Polite to all, the past I deprecate.
I’ve lived my life a fair and friendly way.
I’m not to blame for sins of yesterday.”

But then I moved to Tennessee,
Where history became my memory
Of times and ways my modern mind deplores.
There were blacks and me and Cherokee,
And folk were owned while I ran free,
And the Trail of Tears ran past my bolted door.
I’m more enlightened than we were before,
But the Trail of Tears once passed my bolted door.

Now I know we are a family,
Black and white and Cherokee
All siblings in the family of man.
We are part of all that ever was,
The hope of what is yet to be,
The keepers of the memories of this land.

The keepers of the memories,
The authors of the yet to be,
The prophets of the future of this land.

This song was written almost 20 years ago, but the issue of “The Other,” which is any group of people who are not “us,” is still front page. Let’s hope this will not be eternal.


And here is the rest of my own story relative to the Nashville experience. I ultimately had to spend two more years in Nashville beginning in 2002. Home was in a different part of town, very peaceful, no sense whatever that I might be trespassing on sacred land as before. However, the morning came after a walk with Cassie in the bleak, winter setting of Percy Warner Park, when I erupted in long-denied fury over a complicated life dedicated to the “Thou shalt” commands of convention. I looked up and mentally shook my fist at the sky.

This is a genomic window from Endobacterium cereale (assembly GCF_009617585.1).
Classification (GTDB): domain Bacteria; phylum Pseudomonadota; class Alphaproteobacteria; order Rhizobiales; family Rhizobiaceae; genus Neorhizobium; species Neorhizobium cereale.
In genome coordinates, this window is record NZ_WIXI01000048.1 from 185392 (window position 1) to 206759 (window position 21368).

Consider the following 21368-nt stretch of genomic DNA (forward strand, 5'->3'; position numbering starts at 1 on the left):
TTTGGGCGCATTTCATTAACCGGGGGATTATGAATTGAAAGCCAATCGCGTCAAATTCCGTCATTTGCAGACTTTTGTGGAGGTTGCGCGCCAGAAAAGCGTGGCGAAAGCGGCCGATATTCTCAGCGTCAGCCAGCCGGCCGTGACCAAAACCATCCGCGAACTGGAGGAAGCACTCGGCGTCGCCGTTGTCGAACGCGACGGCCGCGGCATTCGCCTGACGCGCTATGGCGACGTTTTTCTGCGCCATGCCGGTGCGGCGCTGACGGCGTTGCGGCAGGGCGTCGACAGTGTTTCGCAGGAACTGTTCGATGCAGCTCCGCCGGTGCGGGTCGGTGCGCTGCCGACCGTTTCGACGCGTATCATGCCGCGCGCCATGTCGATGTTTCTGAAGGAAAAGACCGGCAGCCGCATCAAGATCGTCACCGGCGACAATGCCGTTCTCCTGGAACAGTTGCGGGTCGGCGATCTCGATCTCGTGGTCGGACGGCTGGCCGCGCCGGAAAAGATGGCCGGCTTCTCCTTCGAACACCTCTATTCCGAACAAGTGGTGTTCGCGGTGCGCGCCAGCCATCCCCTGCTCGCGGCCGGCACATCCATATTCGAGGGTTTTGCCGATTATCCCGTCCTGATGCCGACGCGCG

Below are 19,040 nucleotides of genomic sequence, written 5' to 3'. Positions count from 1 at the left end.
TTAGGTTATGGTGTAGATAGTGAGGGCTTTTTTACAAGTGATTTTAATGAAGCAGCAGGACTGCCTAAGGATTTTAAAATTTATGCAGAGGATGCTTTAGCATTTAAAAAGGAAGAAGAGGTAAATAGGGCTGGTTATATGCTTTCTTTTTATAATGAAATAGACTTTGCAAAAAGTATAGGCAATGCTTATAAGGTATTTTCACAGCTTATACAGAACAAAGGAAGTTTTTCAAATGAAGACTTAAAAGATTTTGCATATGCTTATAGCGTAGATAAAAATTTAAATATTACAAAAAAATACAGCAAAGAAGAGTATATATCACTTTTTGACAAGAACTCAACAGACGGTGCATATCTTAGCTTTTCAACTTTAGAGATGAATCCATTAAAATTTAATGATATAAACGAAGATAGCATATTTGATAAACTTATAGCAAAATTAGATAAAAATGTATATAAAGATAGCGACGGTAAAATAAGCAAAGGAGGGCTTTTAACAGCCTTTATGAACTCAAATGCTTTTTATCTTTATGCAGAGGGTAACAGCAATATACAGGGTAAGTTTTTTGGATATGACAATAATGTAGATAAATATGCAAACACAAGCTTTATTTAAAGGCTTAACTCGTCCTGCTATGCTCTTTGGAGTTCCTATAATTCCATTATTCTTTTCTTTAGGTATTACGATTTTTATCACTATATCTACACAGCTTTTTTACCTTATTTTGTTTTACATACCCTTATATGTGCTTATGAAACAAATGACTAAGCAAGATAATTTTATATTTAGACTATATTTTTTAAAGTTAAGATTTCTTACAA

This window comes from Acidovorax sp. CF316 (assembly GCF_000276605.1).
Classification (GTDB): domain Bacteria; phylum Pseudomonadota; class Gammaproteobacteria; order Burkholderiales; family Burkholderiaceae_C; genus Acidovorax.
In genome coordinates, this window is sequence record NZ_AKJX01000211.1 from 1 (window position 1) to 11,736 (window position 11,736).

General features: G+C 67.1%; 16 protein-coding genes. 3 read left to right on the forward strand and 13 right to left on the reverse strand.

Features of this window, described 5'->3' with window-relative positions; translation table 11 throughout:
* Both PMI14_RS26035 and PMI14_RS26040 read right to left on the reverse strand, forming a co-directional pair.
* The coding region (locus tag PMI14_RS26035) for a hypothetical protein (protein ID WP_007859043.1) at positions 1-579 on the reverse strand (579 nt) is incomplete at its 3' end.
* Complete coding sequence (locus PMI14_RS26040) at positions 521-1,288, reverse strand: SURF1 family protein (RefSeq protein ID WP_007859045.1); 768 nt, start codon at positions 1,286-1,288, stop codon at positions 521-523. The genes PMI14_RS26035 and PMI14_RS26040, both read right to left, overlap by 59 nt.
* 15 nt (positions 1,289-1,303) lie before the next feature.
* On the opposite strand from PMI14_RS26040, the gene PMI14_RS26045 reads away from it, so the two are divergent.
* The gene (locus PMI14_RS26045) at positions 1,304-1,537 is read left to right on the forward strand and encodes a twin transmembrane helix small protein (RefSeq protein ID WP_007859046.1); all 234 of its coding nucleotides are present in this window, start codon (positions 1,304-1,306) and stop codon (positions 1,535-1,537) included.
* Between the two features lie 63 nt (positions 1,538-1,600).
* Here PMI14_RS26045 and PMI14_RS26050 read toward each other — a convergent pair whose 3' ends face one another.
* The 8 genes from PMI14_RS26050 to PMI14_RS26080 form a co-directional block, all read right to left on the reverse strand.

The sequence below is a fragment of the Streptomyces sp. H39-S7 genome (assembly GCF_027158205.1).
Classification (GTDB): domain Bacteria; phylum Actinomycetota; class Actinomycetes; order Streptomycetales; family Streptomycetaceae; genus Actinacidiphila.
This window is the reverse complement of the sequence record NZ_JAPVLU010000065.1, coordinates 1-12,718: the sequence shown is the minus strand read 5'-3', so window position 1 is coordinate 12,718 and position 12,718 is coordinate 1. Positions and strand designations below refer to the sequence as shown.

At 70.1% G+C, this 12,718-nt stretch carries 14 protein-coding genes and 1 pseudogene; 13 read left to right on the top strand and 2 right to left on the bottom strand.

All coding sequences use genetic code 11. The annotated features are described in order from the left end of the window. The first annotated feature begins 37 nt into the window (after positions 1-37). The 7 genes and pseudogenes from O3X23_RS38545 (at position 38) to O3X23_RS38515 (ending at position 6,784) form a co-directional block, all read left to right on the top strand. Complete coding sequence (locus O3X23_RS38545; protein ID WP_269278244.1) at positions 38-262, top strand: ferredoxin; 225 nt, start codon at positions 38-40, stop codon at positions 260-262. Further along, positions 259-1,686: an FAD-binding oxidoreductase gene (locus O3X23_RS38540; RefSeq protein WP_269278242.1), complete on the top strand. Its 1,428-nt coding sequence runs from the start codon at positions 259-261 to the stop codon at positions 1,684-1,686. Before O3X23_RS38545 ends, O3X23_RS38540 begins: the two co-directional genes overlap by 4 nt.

“Damn it! I am tired of feeling sidelined, dead-ended, back-burnered, and burned out! I want some f . . . . . . HELP! This is not where I belong! Get me OUT of here!” Five days later, my husband was contacted by a search firm about an extraordinary challenge that would ultimately bring him fame and fortune. It led to Alabama and to the gate through which Cassie and I would depart one year later for a new life in Santa Fe.

As the Runes say, “even more than we are doers, we are deciders. Once the decision is clear, the doing becomes effortless, for then the universe supports and empowers our action.” I hope this thought will relate in some constructive way to an issue my readers may be facing. And it is comforting at this remove to know that, in my case, the universe acted in behalf of the highest good of all concerned.

4 Responses to “Trails’ End”

  1. Anne

    Really enjoyed reading this Ellen. Deciding over doing is very pertinent for me. Thanks for sharing about a difficult time in your life. Ever think about getting another dog?

  2. Maggie

    Just as your previous article about our Native American brethren was so touching, this one is even more so because of your beautiful song. Gosh is there no end to your talents, my dear Friend……I think not. As I have mentioned before, I truly appreciate your sharing your personal experiences especiallly with Cassie…..It appears to me that you have a big Smile on your face as you announce that last sentence ….. BTW. I have printed this article to reread as I do like to ponder much of what you write…..

  3. Barbara

    This is an incredibly moving piece for all of us who believe we are all one giant community. Thanks for sharing!

  4. Janey

    ❤️ Loved this post – very inspirational 🙏